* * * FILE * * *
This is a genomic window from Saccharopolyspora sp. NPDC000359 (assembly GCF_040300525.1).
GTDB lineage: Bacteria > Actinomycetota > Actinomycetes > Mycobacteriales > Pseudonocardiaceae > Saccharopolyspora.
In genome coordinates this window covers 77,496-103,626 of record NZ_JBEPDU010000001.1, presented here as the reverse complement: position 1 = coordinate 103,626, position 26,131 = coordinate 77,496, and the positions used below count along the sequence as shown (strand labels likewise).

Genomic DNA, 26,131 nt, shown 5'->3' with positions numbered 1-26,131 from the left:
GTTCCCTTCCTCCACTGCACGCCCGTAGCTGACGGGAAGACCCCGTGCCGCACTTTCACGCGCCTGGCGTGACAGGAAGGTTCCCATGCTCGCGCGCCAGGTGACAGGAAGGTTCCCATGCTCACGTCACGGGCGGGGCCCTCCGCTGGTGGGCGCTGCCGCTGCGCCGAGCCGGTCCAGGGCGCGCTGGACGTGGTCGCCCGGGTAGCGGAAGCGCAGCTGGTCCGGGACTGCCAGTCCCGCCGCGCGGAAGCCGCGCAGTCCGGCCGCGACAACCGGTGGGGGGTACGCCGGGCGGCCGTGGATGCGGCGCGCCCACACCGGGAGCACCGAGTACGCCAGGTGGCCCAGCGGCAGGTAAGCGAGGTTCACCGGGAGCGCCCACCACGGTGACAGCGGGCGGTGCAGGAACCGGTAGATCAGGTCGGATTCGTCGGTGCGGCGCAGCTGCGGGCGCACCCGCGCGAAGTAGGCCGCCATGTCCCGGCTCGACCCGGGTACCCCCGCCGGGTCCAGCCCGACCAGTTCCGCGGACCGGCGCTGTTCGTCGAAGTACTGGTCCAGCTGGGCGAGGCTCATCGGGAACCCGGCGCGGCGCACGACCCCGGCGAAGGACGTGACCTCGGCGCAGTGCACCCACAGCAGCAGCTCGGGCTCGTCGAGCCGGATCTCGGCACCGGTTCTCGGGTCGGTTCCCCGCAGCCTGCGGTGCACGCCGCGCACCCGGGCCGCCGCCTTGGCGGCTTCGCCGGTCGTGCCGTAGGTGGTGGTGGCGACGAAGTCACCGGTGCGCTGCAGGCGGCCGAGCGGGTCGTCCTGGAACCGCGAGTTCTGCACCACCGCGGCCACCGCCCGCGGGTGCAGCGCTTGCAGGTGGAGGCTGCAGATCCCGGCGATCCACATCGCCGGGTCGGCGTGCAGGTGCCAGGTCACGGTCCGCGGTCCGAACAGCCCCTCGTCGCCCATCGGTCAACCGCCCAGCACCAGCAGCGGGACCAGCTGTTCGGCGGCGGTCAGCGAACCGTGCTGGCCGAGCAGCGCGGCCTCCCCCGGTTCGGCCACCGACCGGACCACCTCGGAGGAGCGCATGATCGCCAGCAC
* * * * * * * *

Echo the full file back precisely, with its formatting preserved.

This is a genomic window from Saccharopolyspora sp. NPDC000359 (assembly GCF_040300525.1).
GTDB lineage: Bacteria > Actinomycetota > Actinomycetes > Mycobacteriales > Pseudonocardiaceae > Saccharopolyspora.
In genome coordinates this window covers 77,496-103,626 of record NZ_JBEPDU010000001.1, presented here as the reverse complement: position 1 = coordinate 103,626, position 26,131 = coordinate 77,496, and the positions used below count along the sequence as shown (strand labels likewise).

Genomic DNA, 26,131 nt, shown 5'->3' with positions numbered 1-26,131 from the left:
GTTCCCTTCCTCCACTGCACGCCCGTAGCTGACGGGAAGACCCCGTGCCGCACTTTCACGCGCCTGGCGTGACAGGAAGGTTCCCATGCTCGCGCGCCAGGTGACAGGAAGGTTCCCATGCTCACGTCACGGGCGGGGCCCTCCGCTGGTGGGCGCTGCCGCTGCGCCGAGCCGGTCCAGGGCGCGCTGGACGTGGTCGCCCGGGTAGCGGAAGCGCAGCTGGTCCGGGACTGCCAGTCCCGCCGCGCGGAAGCCGCGCAGTCCGGCCGCGACAACCGGTGGGGGGTACGCCGGGCGGCCGTGGATGCGGCGCGCCCACACCGGGAGCACCGAGTACGCCAGGTGGCCCAGCGGCAGGTAAGCGAGGTTCACCGGGAGCGCCCACCACGGTGACAGCGGGCGGTGCAGGAACCGGTAGATCAGGTCGGATTCGTCGGTGCGGCGCAGCTGCGGGCGCACCCGCGCGAAGTAGGCCGCCATGTCCCGGCTCGACCCGGGTACCCCCGCCGGGTCCAGCCCGACCAGTTCCGCGGACCGGCGCTGTTCGTCGAAGTACTGGTCCAGCTGGGCGAGGCTCATCGGGAACCCGGCGCGGCGCACGACCCCGGCGAAGGACGTGACCTCGGCGCAGTGCACCCACAGCAGCAGCTCGGGCTCGTCGAGCCGGATCTCGGCACCGGTTCTCGGGTCGGTTCCCCGCAGCCTGCGGTGCACGCCGCGCACCCGGGCCGCCGCCTTGGCGGCTTCGCCGGTCGTGCCGTAGGTGGTGGTGGCGACGAAGTCACCGGTGCGCTGCAGGCGGCCGAGCGGGTCGTCCTGGAACCGCGAGTTCTGCACCACCGCGGCCACCGCCCGCGGGTGCAGCGCTTGCAGGTGGAGGCTGCAGATCCCGGCGATCCACATCGCCGGGTCGGCGTGCAGGTGCCAGGTCACGGTCCGCGGTCCGAACAGCCCCTCGTCGCCCATCGGTCAACCGCCCAGCACCAGCAGCGGGACCAGCTGTTCGGCGGCGGTCAGCGAACCGTGCTGGCCGAGCAGCGCGGCCTCCCCCGGTTCGGCCACCGACCGGACCACCTCGGAGGAGCGCATGATCGCCAGCAC